4. Stronger standards and guidelines for operating in upper-middle-income countries. Under the BUILD Act, DFC support in UMICs must be certified as furthering US economic and foreign policy interests and is designed to deliver “significant development outcomes” or provide development benefits to the poorest in that country. In practice, the authority to make this determination has been delegated to the State Department. The certification process is cumbersome and time-consuming. We propose that DFC’s Board make the determination instead. DFC’s Board, with representation across the relevant agencies—including State, USAID, Treasury, and Commerce—has the range of perspectives and expertise needed to make well-founded determinations. To further strengthen the decision-making process, ensure compliance with the intent of the criteria in the Build Act, and increase transparency, we recommend the addition of criteria that would guide the Board and ensure transactions in UMICs contribute to well-defined objectives. Reauthorization legislation should direct DFC to share with the Board how its proposed UMIC project would fulfill the following two requirements:

(1) Private investors would not finance the project without DFC’s participation.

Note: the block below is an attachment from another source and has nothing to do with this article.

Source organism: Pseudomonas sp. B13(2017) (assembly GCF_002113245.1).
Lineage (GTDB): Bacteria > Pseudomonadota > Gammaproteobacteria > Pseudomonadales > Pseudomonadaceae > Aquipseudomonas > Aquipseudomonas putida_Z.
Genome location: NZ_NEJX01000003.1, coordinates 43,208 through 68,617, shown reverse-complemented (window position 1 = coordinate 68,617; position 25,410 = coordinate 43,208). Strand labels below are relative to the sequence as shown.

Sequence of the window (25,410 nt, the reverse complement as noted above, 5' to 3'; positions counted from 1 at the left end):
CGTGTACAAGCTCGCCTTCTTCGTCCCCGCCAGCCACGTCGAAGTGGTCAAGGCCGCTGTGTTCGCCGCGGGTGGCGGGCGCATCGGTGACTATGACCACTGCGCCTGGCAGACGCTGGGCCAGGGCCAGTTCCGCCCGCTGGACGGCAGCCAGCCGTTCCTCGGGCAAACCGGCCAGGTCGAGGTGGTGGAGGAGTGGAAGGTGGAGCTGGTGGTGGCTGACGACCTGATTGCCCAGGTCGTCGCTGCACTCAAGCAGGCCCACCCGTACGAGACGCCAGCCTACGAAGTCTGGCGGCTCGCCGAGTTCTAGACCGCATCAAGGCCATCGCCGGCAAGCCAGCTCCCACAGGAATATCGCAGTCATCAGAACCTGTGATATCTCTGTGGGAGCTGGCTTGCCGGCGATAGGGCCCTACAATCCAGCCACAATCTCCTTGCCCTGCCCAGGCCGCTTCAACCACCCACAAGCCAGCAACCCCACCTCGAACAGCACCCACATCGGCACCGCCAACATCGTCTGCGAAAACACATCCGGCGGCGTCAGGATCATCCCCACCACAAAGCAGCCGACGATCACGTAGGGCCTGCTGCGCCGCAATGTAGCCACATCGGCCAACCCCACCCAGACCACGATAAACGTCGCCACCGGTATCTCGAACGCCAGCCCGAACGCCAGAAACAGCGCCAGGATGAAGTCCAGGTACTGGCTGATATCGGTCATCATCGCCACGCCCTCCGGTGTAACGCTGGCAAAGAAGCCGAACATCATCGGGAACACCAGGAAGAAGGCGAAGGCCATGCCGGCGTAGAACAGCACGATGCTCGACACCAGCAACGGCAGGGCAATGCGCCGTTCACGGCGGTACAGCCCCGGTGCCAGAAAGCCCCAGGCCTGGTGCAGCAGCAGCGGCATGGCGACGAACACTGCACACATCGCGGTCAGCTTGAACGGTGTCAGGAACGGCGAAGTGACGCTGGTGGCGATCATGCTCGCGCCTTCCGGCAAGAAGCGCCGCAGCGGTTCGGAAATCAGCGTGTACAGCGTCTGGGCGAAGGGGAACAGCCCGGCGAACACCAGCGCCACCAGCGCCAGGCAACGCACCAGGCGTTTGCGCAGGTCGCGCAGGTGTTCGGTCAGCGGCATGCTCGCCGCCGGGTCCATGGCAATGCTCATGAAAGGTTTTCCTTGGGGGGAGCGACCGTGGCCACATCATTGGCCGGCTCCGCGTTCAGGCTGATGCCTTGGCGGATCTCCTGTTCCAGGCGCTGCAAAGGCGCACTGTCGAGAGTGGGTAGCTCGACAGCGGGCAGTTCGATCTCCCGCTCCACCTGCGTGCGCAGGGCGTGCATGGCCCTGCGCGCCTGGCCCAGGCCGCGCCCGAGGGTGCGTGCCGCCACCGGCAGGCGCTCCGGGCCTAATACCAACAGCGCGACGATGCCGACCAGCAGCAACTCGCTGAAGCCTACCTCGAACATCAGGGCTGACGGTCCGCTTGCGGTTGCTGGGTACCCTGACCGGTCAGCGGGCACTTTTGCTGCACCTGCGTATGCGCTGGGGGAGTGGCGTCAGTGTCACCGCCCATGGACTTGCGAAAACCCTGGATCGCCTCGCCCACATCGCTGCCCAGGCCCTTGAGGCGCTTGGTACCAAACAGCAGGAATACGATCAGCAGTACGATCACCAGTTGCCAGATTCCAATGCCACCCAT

(2)The project meets at least one of the criteria specified in the table below (Table 1. Criteria for DFC Transactions in UMICs). The criteria define specific and significant benefits from the transaction for: (1) the United States and its allies, (2) LICs and LMICs, and/or (3) global public goods.

Table 1. Criteria for DFC Transactions in UMICs 

Category 1: Gains for the US and its allies 


The transaction builds supply chains for essential goods and services (e.g., vaccines and therapeutics) or material inputs promoting US economic, climate, and security interests (e.g., rare earth minerals). 


The transaction strengthens UMIC labor and business practices in ways that meet US standards and promotes transformational improvements in gender equity outcomes.